Once the baby is well enough to go home, the course of treatment can be completed with valganciclovir. In many cases, valganciclovir can be given from the start of the treatment.

Your baby should also have regular hearing and eye tests to check for any problems.

Adults with a weakened immune system and organ damage from CMV may need to be admitted to hospital for treatment.


Preventing cytomegalovirus (CMV) 

It's not always possible to prevent a cytomegalovirus (CMV) infection, but there are steps you can take to reduce the risk.

Most people don't worry about preventing CMV, because it doesn't often cause symptoms. However, you should be careful if you're at increased risk of developing more serious problems or if you're planning a pregnancy.

Newborn babies, pregnant women, people receiving an organ transplant and people with a weakened immune system have an increased risk of developing serious problems.

A person donating an organ will be screened for CMV before or at the time of the organ transplant.


Good hygiene

Maintaining high levels of hygiene is a simple measure that may help prevent a CMV infection spreading. For example, always wash your hands with soap and warm water:

before preparing, serving or eating food

after going to the toilet

after changing a baby’s nappy

after coming into contact with bodily fluids, such as semen or urine

You should clean any surfaces that have come into contact with bodily fluids, and wear disposable gloves while doing this.


Pregnant women

CMV infections are common in young children. If you're pregnant, you can reduce your risk of becoming infected by taking some simple measures, such as:

regularly washing your hands with soap and hot water, particularly if you've been changing nappies, or you work in a nursery or day care centre

not kissing young children on the face; it's better to kiss them on the head or give them a hug

not sharing food or eating utensils with young children, or drinking from the same glass as them

These precautions are particularly important if your job brings you into close contact with young children. If it does, you can have a blood test to find out whether you've previously been infected with CMV.

CMV is particularly dangerous to the baby if the pregnant mother hasn't had a previous CMV infection. However, all pregnant women should follow the hygiene precautions above to reduce their risk of infection, even if they've had CMV before, because they could be infected with a different strain of the virus.


Organ transplants

CMV used to be one of the main causes of illness and death during the first six months after having an organ transplant. However, antiviral medicines have proved very effective in preventing CMV infections in people who've received transplants.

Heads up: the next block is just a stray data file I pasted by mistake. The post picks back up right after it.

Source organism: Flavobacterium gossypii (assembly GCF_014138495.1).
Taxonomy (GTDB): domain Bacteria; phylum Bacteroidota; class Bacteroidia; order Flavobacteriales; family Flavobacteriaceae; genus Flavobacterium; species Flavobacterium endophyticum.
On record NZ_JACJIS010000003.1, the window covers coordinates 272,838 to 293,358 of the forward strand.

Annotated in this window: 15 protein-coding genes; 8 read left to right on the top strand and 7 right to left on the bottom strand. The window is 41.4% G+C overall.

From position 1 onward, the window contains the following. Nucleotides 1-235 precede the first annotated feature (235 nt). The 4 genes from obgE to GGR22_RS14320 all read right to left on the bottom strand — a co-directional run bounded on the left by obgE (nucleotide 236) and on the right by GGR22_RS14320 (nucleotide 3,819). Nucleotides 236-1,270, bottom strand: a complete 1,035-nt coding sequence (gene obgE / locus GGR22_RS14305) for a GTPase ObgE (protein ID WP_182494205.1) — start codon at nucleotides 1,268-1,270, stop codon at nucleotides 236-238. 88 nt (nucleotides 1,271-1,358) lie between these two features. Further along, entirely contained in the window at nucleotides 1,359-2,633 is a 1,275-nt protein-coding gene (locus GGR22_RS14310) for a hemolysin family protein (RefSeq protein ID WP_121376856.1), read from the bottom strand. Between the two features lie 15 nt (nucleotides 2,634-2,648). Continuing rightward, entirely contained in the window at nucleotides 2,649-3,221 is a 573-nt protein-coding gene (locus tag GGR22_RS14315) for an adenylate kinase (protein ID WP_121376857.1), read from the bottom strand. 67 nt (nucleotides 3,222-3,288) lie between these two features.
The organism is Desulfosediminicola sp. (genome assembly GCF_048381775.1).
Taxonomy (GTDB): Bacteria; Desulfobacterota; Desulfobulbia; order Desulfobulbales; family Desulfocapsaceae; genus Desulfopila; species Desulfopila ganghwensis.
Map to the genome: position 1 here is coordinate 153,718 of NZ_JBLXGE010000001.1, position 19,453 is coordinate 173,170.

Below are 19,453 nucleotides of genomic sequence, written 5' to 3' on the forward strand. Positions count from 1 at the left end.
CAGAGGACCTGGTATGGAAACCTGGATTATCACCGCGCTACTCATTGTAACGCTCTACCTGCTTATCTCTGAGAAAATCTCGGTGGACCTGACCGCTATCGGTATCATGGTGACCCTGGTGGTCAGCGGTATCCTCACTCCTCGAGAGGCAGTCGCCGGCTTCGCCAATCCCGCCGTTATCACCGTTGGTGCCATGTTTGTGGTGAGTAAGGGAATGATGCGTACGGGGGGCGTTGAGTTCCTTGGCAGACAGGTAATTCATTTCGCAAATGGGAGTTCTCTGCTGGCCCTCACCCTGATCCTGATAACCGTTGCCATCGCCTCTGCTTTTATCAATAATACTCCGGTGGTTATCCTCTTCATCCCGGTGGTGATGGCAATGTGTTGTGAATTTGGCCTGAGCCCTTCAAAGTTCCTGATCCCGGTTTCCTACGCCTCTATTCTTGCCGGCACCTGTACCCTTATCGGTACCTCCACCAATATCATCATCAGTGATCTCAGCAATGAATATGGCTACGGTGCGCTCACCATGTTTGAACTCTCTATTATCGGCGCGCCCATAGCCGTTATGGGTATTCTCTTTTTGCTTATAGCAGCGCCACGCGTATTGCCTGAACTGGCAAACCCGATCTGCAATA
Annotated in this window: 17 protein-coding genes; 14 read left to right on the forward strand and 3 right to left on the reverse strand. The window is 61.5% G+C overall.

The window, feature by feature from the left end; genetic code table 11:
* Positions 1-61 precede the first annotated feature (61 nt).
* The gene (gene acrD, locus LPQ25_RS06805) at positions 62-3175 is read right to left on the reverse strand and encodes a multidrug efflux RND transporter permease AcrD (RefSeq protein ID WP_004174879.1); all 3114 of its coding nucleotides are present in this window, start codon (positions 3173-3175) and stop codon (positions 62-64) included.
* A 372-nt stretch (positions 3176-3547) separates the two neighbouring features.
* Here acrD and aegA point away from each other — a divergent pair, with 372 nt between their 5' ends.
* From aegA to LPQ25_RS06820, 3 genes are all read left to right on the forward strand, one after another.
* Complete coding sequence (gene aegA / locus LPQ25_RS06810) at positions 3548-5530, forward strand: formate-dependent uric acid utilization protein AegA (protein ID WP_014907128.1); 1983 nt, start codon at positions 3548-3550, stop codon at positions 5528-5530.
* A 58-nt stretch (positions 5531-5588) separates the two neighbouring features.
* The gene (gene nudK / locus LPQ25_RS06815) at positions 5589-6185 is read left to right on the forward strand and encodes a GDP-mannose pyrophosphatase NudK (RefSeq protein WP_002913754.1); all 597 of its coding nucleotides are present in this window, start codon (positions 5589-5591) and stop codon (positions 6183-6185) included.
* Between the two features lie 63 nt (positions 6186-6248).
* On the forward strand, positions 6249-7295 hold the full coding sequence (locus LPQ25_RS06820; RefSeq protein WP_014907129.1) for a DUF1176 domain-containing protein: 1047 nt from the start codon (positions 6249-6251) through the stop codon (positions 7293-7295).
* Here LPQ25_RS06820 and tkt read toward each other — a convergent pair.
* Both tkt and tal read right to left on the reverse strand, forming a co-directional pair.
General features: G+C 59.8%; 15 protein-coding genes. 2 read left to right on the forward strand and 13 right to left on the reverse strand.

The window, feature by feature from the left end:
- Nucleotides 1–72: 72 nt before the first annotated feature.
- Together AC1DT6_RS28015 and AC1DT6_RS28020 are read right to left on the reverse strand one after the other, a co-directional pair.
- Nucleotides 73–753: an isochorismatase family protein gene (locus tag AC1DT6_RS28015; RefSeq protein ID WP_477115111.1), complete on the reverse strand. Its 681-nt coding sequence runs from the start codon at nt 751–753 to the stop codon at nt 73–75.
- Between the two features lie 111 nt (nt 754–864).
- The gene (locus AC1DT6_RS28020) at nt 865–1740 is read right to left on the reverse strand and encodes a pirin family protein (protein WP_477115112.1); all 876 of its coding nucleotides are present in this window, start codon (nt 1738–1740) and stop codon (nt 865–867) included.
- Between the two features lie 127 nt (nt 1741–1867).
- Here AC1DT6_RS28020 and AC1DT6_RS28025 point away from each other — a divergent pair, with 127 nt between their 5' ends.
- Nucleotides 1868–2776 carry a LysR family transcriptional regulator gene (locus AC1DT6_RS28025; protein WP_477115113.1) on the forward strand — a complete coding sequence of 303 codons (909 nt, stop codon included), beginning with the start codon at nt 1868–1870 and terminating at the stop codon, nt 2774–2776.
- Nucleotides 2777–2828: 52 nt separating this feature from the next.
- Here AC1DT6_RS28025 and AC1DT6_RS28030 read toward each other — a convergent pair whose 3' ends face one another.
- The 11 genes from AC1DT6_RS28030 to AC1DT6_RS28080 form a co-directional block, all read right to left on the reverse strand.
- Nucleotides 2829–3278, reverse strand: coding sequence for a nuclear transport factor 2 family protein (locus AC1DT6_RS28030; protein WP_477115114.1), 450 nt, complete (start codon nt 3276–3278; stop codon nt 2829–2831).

Therefore, it's likely that you'll be given antiviral medicines to help prevent a CMV infection developing into a problem if you're having an organ transplant.


Weakened immune system 

Your immune system may be weakened if you have HIV, or you're taking medication to prevent a transplanted organ being rejected. The immune system is the body's natural defence against illness and infection. If it's weakened, you'll be more vulnerable to infections, including CMV.

As well as maintaining a high level of hygiene, you can help prevent infections developing by:

having daily showers or baths, and washing your clothes, towels and bed linen regularly 

avoiding contact with people who have serious infections, such as chickenpox or flu

taking extra care not to cut or graze your skin (if you do, clean the area thoroughly with warm water, dry it and cover it with a sterile dressing)

eating a healthy, balanced diet that includes plenty of fresh fruit and vegetables

resting when you need to

asking your friends and relatives to make sure their flu vaccines, MMR vaccines and chickenpox vaccines are up-to-date before they visit you 

Contact your GP if you have a weakened immune system and you think you may have an infection – for example, if you have a high temperature of 38C (100.4F) or above.



Research is currently underway to find vaccines for CMV. 

One possible vaccine is aimed at young women. The theory is that vaccinating women before they become pregnant could reduce the risk of congenital CMV.

Another possible vaccine is aimed at toddlers. By reducing their chance of getting active CMV, their mothers may be protected from CMV during pregnancy.

A third possible vaccine is aimed at people having organ transplants. The aim is to prevent the donated organ causing a new CMV infection or reactivating an existing CMV infection in the person receiving the transplant.

However, because of the stringent safety checks that all new medicines and vaccinations have to go through, it's likely to be several years before routine vaccinations against CMV are available.